I had a Dettson oil furnace Model # AMP112SDMB just installed this year. I have fumes? (smell) coming from the venting. The company has been back ... but do not think I have a problem.
They said the smell would leave once the silicone sealant cured. They have been back months later ... and still think I do not have a problem. I am a retired HVAC tech .... I know that I have a problem ... I believe it is in the venting, and I am building a plastic tent to try to consentrate it for them ... any thing else?
A 6ya expert can help you resolve that issue over the phone in a minute or two.
Best thing about this new service is that you are never placed on hold and get to talk to real repairmen in the US.
The service is completely free and covers almost anything you can think of (from cars to computers, handyman, and even drones). click here to download the app (for users in the US for now) and get all the help you need. Good luck!
- If you need clarification, ask it in the comment box above.
- Better answers use proper spelling and grammar.
- Provide details, support with references or personal experience.
Tell us some more! Your answer needs to include more details to help people.You can't post answers that contain an email address.Please enter a valid email address.The email address entered is already associated to an account.Login to postPlease use English characters only.
Tip: The max point reward for answering a question is 15.
If it smells like gas Shut the gas off outside call installer, or
gas company. If it doesn't smell like gas, most likely it's the "new smell" caused by the heat. If you have a kitchen vent fan turn it on. If it persists Call the installer or dealer. No action by them? call the mfg customer service number in your owner's manual. It's possible something was left in the oven burner area that shouldn't be there.
I emphasize with you on this problem. If you are smelling fumes you are inhaling car "exhaust" which is extremely dangerous as you know. I have a 1999 Passat that had a "fume" issue that baffled me for over a year. Your description of the conditions that you smell the fumes may not be complete enough for me to definitively say what your problem is but I will tell you what I experienced and discovered on my car. I only smelled the fumes when my heat or AC was on and the car was NOT moving forward. Also, if the AC recirculate button was on I didn't smell the problem as bad. So, what I found was that the car's emission control piping was leaking the exhaust fumes that bypass the pistons and go into the crankcase. These fumes are normally piped back into the intake manifold to be re-burned to reduce emissions. With a completed disintegrated rubber emissions pipe coming off the engine block, the fumes entered into the engine compartment which is sealed from the interior of the car. So, how did the fumes get in my car? Well, when waiting at a red light and with the heat or AC on (no recirculate) the fumes would fill the engine compartment and overflow out the wheel wells and wrap over the hood to the intake vents (near the wiper blades) of the car's interior air system. If the recirculate button is pressed with the AC on, the car's interior air (no exterior air) is recirculated inside the car to cool it faster and I didn't smell the fumes as bad. Also on windy days the fumes didn't get a chance to wrap over the hood and get into the intake vents. Because of the unique conditions that had to occur in order to smell or not smell the fumes it was a difficult problem to solve. By the way, the disintegrated rubber pipe was almost impossible to see and there is no real reference material to read that describes the location and depiction of the emissions plumbing. I hope this helps you!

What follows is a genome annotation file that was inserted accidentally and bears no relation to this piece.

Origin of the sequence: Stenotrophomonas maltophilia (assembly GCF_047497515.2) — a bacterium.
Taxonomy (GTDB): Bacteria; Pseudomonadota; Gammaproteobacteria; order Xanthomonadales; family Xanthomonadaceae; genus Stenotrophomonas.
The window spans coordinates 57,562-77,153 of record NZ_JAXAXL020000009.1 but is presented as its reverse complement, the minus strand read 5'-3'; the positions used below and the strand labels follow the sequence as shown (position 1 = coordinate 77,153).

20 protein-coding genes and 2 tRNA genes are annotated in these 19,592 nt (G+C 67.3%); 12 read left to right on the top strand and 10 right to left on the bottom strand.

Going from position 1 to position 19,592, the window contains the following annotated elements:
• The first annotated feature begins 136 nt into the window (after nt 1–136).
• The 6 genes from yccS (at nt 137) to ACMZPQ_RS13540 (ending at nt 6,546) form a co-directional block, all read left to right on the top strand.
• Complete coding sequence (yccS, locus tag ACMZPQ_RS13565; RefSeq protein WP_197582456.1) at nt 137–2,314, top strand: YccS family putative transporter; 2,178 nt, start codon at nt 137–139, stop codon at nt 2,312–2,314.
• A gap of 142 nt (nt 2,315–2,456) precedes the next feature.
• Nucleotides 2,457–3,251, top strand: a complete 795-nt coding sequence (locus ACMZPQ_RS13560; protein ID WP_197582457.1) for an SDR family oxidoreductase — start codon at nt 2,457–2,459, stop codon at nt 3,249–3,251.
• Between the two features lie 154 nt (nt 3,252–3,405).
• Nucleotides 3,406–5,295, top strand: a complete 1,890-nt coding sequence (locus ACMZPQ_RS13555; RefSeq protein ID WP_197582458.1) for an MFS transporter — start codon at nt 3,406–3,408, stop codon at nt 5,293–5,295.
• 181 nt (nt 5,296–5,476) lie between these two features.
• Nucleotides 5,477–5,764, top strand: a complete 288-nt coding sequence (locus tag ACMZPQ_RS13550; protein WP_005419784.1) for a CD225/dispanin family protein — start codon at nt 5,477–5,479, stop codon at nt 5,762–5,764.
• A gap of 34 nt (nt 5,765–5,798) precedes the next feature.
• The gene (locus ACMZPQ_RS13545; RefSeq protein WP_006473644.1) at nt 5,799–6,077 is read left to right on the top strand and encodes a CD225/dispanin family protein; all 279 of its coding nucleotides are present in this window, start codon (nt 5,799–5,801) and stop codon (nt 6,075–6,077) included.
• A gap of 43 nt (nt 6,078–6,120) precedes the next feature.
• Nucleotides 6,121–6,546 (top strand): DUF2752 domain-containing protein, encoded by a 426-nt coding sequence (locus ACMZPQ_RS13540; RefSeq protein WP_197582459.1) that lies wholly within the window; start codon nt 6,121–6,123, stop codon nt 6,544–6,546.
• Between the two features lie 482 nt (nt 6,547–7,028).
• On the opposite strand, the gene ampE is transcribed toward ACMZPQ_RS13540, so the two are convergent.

You really, really need to get your furnace checked by an HVAC (Heating, Ventilation and Air Conditioning) expert. Your furnace has a section where the fire heats tubes that air is blown across then out to your home to heat it. The air in your home and the air from the combustion process should never mix. If you smell exhaust, it's possible there is a breakdown in this part of the furnace and exhaust, which can include carbon monoxide, could be pulled into the air stream and be circulated in your home. Carbon monoxide can and will make you go to sleep and not wake up! Do not use the furnace until you get it checked.
I have the same issue. According to the furnace repairman the duct for the fan inside the unit is rusted out causing it to burn very dirty and produce that smell. In my case the furnace needs to be replaced. Hopefully you're more lucky than I. Hope this helps
The thing I am thinking that is causing the "smell" I would have the drain to the evaporator coil cleaned out. Using the wet/vac remove the debris in the drain. This drain has a p-trap built into it and if it clogs up the back up water gets an algae growth in it and I think this is what your smelling. Some persons are really sensitive to this. Once you have sucked out the drainage go to the drain pain in your furnance( This is where the evaporater coil sits in) take a capfull of regular household bleach and pour it ito the drain (this will inhibit growth of algae in the area for a while) This may cure your problem It has worked for me on several different occasions as the one your describing
If your Laser 56 is giving off fumes it is probably coming from the igniter gasket and the igniter guide gasket. The igniter gasket has broken and needs to be replaced with the new style. The new style cost about $12. The guide gasket is the fiber gasket around the hole the igniter goes in. It has seperated and all you have to do is smash it back together. If you have high temp silicone or furnace cement, you can use either to seal the crack. Any toyotomi dealer can get you the new igniter gasket # 17185580.